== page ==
Michael Rosen is an expert storyteller, and his latest release, Clever Cakes (Barrington Stoke, £6.99) is no exception. It includes two exciting adventures which read like fairy tales with their hungry bears and grumpy kings, but are absolutely original and great fun for the whole family. Colour illustrations throughout by Ashley King bring additional charm and humour.


Another great option if you’re looking for short stories to enjoy with young readers is Too Small Tola (Walker, £5.99) written by Atinuke and illustrated by Onyinye Iwu. This collection is set in Lagos in Nigeria and follows Tola and her family. All three stories are a pleasure to read, but a particular highlight is Easter and Eid, which sees Tola playing an important role in helping the community celebrate when unexpected circumstances occur.



Ages 9-12

Readers can still travel to new and exciting places from home with a great adventure story, like The Girl Who Stole an Elephant (Nosy Crow, £6.99) by Nizrana Farook. Set in Sri Lanka, this debut novel follows Chaya, who has a habit of stealing to help those in need, but taking the queen’s jewels and the royal elephant means that she’s now a target and needs to escape into the jungle. The vivid setting and fast-paced plot will have you captivated until the final page.


Adventure fans can also climb aboard the royal steam train for a thrilling journey in The Highland Falcon Thief (Pan Macmillan, £6.99). Harrison is a reluctant passenger as the train travels up to Scotland, but things quickly become more interesting when a crime occurs and his fellow passengers become suspects. As clues and secrets are revealed, readers can rush to put the pieces together and solve the mystery in this exciting story from authors MG Leonard and Sam Sedgman and illustrator Elisa Paganelli.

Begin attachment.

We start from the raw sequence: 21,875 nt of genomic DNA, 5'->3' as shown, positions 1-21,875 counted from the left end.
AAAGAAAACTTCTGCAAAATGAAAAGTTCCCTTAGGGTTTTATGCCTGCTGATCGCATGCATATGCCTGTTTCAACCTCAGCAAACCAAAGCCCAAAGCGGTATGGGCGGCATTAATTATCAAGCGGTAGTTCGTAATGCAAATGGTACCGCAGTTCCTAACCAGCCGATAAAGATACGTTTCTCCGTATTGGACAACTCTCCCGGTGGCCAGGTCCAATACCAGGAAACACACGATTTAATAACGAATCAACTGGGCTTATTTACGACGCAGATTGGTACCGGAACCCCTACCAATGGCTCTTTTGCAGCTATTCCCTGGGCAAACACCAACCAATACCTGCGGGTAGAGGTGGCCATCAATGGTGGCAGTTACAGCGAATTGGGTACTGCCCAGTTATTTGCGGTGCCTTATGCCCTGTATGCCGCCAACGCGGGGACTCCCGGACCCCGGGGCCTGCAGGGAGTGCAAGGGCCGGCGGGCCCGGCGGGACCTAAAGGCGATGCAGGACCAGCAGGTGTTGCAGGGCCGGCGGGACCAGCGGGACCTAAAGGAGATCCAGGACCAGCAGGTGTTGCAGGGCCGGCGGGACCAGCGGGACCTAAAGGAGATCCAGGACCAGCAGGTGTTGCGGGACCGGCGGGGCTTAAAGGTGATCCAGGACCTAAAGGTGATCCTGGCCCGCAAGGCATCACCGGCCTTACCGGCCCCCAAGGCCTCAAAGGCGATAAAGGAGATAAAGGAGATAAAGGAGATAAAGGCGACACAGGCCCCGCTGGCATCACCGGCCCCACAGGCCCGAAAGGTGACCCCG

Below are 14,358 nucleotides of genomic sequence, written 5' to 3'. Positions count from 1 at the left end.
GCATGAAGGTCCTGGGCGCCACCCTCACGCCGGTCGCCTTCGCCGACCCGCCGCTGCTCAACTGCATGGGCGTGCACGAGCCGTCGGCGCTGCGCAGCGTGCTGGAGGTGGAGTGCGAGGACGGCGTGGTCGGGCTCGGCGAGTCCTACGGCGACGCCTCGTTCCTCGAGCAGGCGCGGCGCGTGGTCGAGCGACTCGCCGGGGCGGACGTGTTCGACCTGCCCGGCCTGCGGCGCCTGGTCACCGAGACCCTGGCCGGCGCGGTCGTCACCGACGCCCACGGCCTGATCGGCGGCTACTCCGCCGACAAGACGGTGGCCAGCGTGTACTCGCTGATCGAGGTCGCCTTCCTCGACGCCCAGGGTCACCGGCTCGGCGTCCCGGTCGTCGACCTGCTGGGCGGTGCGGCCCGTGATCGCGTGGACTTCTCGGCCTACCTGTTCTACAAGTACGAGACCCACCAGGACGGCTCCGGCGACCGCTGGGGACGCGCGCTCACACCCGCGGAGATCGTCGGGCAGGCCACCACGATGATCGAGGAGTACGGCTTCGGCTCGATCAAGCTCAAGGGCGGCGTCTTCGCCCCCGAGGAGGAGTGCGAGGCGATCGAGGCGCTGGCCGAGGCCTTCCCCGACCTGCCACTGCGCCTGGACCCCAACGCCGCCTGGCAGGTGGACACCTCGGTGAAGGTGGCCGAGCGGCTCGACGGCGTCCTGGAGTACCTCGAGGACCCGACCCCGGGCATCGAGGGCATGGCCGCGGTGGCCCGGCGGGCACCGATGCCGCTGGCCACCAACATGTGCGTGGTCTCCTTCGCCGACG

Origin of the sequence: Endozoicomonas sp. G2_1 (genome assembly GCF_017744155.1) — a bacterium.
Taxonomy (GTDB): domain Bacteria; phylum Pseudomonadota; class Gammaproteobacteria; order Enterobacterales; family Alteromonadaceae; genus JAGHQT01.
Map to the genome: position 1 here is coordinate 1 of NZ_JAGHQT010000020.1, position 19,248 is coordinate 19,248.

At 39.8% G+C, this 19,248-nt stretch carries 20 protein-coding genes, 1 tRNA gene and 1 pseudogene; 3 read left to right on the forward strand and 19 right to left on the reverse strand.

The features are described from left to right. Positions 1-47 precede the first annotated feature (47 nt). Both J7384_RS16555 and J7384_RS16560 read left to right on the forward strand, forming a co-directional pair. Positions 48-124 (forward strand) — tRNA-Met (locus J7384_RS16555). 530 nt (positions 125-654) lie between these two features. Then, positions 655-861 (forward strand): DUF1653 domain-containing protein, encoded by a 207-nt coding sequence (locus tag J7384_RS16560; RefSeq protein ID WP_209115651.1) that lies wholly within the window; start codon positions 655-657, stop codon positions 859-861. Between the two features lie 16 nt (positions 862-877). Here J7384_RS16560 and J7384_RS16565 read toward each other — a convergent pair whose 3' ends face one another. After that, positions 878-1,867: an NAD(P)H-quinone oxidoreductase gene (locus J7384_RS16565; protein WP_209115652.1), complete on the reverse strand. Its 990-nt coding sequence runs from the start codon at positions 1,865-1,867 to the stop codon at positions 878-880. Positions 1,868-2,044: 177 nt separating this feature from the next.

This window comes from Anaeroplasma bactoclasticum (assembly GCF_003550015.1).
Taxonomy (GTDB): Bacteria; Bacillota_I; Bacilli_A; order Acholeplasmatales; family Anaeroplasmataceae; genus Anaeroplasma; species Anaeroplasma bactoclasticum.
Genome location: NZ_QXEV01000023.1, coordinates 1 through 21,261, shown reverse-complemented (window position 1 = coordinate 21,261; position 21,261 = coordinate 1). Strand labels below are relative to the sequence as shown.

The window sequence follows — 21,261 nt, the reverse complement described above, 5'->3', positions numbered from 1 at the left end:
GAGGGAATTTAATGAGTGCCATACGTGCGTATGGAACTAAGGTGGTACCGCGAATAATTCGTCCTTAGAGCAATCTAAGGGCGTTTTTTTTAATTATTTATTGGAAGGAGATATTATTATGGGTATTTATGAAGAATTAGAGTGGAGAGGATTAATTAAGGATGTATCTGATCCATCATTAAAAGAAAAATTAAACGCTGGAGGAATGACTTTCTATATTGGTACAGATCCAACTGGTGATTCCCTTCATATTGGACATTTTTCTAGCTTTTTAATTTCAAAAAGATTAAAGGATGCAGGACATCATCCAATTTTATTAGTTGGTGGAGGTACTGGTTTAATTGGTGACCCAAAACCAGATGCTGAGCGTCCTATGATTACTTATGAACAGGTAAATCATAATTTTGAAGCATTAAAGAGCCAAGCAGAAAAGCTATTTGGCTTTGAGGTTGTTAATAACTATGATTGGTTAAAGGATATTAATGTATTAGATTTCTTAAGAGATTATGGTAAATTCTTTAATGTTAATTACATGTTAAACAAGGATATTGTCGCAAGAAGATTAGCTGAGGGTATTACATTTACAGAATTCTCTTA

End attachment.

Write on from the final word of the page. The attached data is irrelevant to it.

For older readers looking for a gripping and thought-provoking read, The Faraway Truth (Chicken House, £6.99) has already had great success in the USA thanks to its compelling storytelling. It follows Zoe, who receives a letter on her birthday from her father, who has been in prison since before she was born, and as the story unfolds we learn more about him and his crime. From the outset, debut author Janae Marks takes a sensitive approach to difficult themes of justice and racism to produce this important, heartfelt book.


For fact fans, The Great Big Brain Book (Frances Lincoln, £12.99) by Mary Hoffman and Ros Asquith is a treasure trove of information. The brain controls everything from our senses and memories to how we feel, and this book covers all of these topics in a fun and accessible way. The illustrations throughout are colourful and creative, making this a real joy to explore and learn from together.


Sarah Mallon